Charles Hugh Smith examines the decay of post-America, partly through the lens of the late Roman Empire.
To these lists I would add a few more that are especially visible in the current Global Empire of Debt that encircles the globe and encompasses nations of all sizes and political/cultural persuasions:
1. An absurdly heightened sense of refinement as the wealth of the top 5% has risen so mightily as a direct result of financialization and globalization that the top .1% has been forced to seek ever more extreme refinements to differentiate the Elite class (financial-political royalty) from financial nobility (top .5% or so), the technocrat class (top 5%), the aspirant class (next 15%) and everyone below (the bottom 80%).
Now that just about any technocrat/ member of the lower reaches of the financial nobility can afford a low-interest loan on a luxury auto, wealthy aspirants must own super-cars costing $250,000 and up.
A mere yacht no longer differentiates financial royalty from lower-caste financial Nobles, so super-yachts are de riguer, along with extremes such as private islands, private jets in the $80 million-each range, and so on.
Even mere technocrat aspirants routinely spend $150 per plate for refined dining out and take extreme vacations to ever more remote locales to advance their social status.
Examples abound of this hyper-inflation of refinement as the wealth of the top 5% has skyrocketed.
2. The belief in the permanence of the status quo has reached quasi-religious levels of faith. The possibility that the entire financialized, politicized circus of extremes might actually be nothing more than a sand castle that’s dissolving in the rising tides of history is not just heresy–it doesn’t enter the minds of those reveling in refinement or those demanding more Bread and Circuses (Universal Basic Income, etc.)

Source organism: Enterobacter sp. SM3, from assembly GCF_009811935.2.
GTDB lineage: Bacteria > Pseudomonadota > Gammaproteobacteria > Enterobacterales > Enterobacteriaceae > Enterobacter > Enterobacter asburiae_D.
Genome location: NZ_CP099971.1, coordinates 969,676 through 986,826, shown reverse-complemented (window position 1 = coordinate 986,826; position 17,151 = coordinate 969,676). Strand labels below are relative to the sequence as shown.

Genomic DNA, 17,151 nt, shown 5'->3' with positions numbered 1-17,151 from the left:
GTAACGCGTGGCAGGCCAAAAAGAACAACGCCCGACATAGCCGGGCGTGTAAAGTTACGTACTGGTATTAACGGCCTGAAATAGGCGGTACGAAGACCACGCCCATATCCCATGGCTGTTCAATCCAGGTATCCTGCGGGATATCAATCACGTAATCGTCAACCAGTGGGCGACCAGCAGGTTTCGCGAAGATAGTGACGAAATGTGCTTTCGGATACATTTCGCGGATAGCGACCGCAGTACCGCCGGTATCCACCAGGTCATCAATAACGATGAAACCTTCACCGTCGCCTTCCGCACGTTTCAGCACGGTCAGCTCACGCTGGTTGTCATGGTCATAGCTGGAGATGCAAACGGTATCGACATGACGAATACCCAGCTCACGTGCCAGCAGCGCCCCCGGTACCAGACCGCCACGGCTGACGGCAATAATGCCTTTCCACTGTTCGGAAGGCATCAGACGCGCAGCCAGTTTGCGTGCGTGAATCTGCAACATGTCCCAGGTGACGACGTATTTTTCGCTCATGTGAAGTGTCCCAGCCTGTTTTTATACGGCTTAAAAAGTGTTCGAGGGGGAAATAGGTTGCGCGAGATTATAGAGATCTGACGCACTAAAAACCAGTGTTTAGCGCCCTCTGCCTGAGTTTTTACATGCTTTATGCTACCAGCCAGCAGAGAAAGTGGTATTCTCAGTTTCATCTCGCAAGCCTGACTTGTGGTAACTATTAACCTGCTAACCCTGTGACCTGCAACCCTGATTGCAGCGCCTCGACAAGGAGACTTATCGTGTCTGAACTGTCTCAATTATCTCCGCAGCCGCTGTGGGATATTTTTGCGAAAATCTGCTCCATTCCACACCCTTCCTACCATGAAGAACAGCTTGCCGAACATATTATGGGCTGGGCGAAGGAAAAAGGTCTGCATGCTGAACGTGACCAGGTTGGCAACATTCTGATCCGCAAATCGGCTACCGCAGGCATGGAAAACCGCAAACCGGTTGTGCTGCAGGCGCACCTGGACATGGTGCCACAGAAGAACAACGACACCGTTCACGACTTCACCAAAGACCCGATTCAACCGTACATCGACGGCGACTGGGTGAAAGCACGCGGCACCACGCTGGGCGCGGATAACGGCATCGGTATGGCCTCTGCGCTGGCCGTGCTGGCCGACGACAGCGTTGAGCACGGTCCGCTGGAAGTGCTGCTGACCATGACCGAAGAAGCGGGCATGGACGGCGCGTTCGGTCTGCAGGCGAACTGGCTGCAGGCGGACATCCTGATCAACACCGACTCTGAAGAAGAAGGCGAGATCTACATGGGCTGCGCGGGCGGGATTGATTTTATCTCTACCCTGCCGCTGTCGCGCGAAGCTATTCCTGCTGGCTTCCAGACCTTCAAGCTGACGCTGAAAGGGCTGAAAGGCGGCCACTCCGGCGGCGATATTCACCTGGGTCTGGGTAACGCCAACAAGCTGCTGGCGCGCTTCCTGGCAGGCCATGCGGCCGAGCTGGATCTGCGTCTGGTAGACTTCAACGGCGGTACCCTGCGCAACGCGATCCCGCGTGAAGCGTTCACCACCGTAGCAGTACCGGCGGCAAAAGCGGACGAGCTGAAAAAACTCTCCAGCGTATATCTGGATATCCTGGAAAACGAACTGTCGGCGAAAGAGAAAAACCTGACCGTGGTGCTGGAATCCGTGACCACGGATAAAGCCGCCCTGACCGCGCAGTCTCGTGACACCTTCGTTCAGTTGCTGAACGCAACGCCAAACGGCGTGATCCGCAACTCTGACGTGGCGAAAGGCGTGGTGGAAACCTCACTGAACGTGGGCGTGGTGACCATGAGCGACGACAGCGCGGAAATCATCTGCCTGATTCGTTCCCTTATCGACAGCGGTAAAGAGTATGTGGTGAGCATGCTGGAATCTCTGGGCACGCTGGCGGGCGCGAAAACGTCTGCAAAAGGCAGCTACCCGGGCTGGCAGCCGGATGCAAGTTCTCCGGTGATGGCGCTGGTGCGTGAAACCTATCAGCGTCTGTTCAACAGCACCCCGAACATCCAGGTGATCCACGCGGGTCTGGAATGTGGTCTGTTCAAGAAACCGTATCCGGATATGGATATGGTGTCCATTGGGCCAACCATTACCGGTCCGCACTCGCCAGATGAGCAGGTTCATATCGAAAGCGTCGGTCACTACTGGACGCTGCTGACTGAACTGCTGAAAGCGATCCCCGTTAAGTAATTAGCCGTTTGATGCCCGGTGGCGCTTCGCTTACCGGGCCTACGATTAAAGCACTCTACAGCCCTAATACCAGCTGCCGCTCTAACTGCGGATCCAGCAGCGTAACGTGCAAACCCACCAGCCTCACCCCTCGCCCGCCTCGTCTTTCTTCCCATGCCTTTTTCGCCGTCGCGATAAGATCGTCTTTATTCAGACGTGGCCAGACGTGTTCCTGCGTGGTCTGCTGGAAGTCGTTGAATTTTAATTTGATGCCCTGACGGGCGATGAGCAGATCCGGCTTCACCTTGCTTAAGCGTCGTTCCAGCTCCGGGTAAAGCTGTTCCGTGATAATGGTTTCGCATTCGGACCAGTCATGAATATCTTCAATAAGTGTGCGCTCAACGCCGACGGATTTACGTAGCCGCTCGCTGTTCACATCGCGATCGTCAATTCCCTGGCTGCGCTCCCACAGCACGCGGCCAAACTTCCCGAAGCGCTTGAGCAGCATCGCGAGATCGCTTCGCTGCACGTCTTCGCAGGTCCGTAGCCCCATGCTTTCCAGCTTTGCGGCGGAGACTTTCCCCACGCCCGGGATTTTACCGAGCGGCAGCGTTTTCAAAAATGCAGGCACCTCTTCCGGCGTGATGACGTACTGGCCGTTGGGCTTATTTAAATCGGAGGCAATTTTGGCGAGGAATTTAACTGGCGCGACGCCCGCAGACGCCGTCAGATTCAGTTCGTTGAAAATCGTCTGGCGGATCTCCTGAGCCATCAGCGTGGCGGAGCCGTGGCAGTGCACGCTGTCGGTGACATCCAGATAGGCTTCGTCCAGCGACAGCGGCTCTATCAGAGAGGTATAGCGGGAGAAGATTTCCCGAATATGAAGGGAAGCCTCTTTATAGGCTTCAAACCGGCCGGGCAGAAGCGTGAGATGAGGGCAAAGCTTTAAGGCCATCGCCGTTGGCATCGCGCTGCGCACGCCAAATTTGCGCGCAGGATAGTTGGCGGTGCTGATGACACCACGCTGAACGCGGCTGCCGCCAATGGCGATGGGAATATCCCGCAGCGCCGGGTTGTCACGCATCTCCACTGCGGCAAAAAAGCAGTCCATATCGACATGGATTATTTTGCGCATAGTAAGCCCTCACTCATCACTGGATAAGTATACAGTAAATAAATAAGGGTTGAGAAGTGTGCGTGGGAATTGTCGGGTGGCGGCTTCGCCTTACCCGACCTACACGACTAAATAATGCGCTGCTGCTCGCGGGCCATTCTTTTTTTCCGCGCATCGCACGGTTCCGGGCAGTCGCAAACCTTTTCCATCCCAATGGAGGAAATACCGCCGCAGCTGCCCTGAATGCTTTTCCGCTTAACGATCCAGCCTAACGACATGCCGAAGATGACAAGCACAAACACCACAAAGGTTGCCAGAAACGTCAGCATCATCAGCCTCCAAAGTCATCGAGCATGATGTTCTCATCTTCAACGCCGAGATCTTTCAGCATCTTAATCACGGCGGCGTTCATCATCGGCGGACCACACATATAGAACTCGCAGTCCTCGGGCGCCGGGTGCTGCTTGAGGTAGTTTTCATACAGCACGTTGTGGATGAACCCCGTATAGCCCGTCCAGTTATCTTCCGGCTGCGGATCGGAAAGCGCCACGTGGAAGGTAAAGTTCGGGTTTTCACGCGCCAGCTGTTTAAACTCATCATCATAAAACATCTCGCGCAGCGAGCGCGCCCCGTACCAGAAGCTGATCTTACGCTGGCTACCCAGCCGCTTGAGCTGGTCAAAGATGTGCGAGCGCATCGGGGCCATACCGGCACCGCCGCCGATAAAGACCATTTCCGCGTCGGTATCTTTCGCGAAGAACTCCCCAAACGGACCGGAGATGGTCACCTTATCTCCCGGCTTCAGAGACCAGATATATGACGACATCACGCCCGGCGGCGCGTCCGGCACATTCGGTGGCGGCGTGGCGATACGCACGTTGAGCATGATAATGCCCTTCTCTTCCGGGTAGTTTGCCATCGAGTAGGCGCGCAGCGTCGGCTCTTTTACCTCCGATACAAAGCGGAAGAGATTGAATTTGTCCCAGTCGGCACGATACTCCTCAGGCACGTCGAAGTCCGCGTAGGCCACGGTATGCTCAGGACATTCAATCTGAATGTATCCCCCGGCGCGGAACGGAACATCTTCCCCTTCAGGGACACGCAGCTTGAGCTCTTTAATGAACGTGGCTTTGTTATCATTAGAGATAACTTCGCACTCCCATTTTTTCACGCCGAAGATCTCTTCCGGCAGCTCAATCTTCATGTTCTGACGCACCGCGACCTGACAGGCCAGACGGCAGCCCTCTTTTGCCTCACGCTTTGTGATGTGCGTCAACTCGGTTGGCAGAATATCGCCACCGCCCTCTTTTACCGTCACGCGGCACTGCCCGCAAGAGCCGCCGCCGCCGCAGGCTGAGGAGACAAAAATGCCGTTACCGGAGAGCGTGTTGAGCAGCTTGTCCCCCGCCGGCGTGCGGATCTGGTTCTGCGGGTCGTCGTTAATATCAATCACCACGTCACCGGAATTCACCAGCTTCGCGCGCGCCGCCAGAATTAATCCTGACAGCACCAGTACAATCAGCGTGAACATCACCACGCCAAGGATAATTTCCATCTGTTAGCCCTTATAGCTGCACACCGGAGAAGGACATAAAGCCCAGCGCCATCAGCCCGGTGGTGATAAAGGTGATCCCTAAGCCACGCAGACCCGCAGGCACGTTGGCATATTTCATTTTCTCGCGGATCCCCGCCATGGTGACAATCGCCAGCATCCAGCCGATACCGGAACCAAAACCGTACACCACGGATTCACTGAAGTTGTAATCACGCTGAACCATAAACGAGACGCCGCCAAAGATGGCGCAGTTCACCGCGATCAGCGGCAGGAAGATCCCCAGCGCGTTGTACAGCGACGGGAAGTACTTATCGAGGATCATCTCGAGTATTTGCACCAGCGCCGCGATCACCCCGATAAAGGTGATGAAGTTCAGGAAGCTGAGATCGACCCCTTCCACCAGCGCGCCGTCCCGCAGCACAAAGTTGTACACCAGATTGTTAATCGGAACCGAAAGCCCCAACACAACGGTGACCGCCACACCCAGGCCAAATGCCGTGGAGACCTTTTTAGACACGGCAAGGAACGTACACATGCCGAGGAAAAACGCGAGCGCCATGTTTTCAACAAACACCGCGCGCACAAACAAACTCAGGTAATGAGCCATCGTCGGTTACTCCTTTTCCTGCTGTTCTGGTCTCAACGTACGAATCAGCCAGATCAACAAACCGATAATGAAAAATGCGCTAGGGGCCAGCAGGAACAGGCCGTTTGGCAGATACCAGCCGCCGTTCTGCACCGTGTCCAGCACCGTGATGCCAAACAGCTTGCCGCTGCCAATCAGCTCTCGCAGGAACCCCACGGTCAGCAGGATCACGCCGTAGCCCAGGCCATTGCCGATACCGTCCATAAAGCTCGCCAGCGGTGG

3. Luxury, not service, defines the financial-political Elites. As Turchin pointed out in his book on the decline of empires, in the expansionist, integrative eras of empires, Elites based their status on service to the Common Good and the defense (or expansion) of the Empire.
While there are still a few shreds of noblesse oblige in the tattered banners of the financial elites, the vast majority of the Elites classes are focused on scooping up as much wealth and power as they can in the shortest possible time, with the goal being not to serve society or the Common Good but to enter the status competition game with enough wealth to afford the refined dining, luxury travel to remote locales, second and third homes in exotic but safe hideaways, and so on.
4. An unquestioned faith in the unlimited power of the state and central bank.The idea that the mightiest governments and central banks might not be able to print their way of our harm’s way, that is, create as much money and credit as is needed to paper over any spot of bother, is unthinkable for the vast majority of the populace, Elites and debt-serfs alike.
That all this newly issued currency and credit is nothing but claims on future production of goods and services and rising productivity never enters the minds of the believers in unlimited state/bank powers. We have been inculcated with the financial equivalent of the Divine Powers of the Emperor: the government and central bank possess essentially divine powers to overcome any problem, any crisis and any conflict simply by creating more money, in whatever quantities are deemed necessary.
If $1 trillion in fresh currency will do the trick–no problem! $10 trillion? No problem! $100 trillion? No problem! there is no upper limit on how much new currency/credit the government and central bank can create.
I love comparing Empire to Empire though I don’t relish the implications. Declining morals, debased money, unending wars, foreign invasions, rank corruption, mass disparities between classes – all have been seen before. Gibbon’s work comes to mind. Luckily, we know America is the indispensable nation, completely immune to reality.